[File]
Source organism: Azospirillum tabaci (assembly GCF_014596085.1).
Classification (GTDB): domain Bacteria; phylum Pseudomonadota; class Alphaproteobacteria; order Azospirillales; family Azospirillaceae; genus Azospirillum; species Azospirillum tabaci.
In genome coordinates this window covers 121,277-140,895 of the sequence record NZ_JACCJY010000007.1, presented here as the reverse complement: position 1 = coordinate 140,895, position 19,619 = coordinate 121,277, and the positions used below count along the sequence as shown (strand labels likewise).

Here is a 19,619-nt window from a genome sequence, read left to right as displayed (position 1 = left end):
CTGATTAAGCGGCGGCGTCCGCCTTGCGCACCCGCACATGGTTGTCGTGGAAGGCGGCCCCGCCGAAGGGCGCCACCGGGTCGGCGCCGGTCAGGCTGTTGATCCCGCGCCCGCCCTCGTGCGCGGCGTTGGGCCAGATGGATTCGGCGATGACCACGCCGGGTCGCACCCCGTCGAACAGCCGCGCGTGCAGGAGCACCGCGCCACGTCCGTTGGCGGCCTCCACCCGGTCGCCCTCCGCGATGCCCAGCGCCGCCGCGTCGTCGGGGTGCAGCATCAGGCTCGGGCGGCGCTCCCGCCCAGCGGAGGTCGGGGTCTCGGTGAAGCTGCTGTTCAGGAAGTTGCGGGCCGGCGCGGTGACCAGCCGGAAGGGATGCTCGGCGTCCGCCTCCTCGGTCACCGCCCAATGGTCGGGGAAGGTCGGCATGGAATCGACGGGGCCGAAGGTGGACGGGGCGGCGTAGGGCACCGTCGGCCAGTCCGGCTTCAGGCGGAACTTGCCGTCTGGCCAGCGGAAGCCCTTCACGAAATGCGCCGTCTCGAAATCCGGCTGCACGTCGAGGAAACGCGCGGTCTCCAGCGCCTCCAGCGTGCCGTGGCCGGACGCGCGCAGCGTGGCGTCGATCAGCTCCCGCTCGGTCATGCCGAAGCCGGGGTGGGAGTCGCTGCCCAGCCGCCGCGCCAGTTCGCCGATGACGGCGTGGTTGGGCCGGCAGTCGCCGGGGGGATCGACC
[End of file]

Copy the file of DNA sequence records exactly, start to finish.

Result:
Source organism: Azospirillum tabaci (assembly GCF_014596085.1).
Classification (GTDB): domain Bacteria; phylum Pseudomonadota; class Alphaproteobacteria; order Azospirillales; family Azospirillaceae; genus Azospirillum; species Azospirillum tabaci.
In genome coordinates this window covers 121,277-140,895 of the sequence record NZ_JACCJY010000007.1, presented here as the reverse complement: position 1 = coordinate 140,895, position 19,619 = coordinate 121,277, and the positions used below count along the sequence as shown (strand labels likewise).

Here is a 19,619-nt window from a genome sequence, read left to right as displayed (position 1 = left end):
CTGATTAAGCGGCGGCGTCCGCCTTGCGCACCCGCACATGGTTGTCGTGGAAGGCGGCCCCGCCGAAGGGCGCCACCGGGTCGGCGCCGGTCAGGCTGTTGATCCCGCGCCCGCCCTCGTGCGCGGCGTTGGGCCAGATGGATTCGGCGATGACCACGCCGGGTCGCACCCCGTCGAACAGCCGCGCGTGCAGGAGCACCGCGCCACGTCCGTTGGCGGCCTCCACCCGGTCGCCCTCCGCGATGCCCAGCGCCGCCGCGTCGTCGGGGTGCAGCATCAGGCTCGGGCGGCGCTCCCGCCCAGCGGAGGTCGGGGTCTCGGTGAAGCTGCTGTTCAGGAAGTTGCGGGCCGGCGCGGTGACCAGCCGGAAGGGATGCTCGGCGTCCGCCTCCTCGGTCACCGCCCAATGGTCGGGGAAGGTCGGCATGGAATCGACGGGGCCGAAGGTGGACGGGGCGGCGTAGGGCACCGTCGGCCAGTCCGGCTTCAGGCGGAACTTGCCGTCTGGCCAGCGGAAGCCCTTCACGAAATGCGCCGTCTCGAAATCCGGCTGCACGTCGAGGAAACGCGCGGTCTCCAGCGCCTCCAGCGTGCCGTGGCCGGACGCGCGCAGCGTGGCGTCGATCAGCTCCCGCTCGGTCATGCCGAAGCCGGGGTGGGAGTCGCTGCCCAGCCGCCGCGCCAGTTCGCCGATGACGGCGTGGTTGGGCCGGCAGTCGCCGGGGGGATCGACC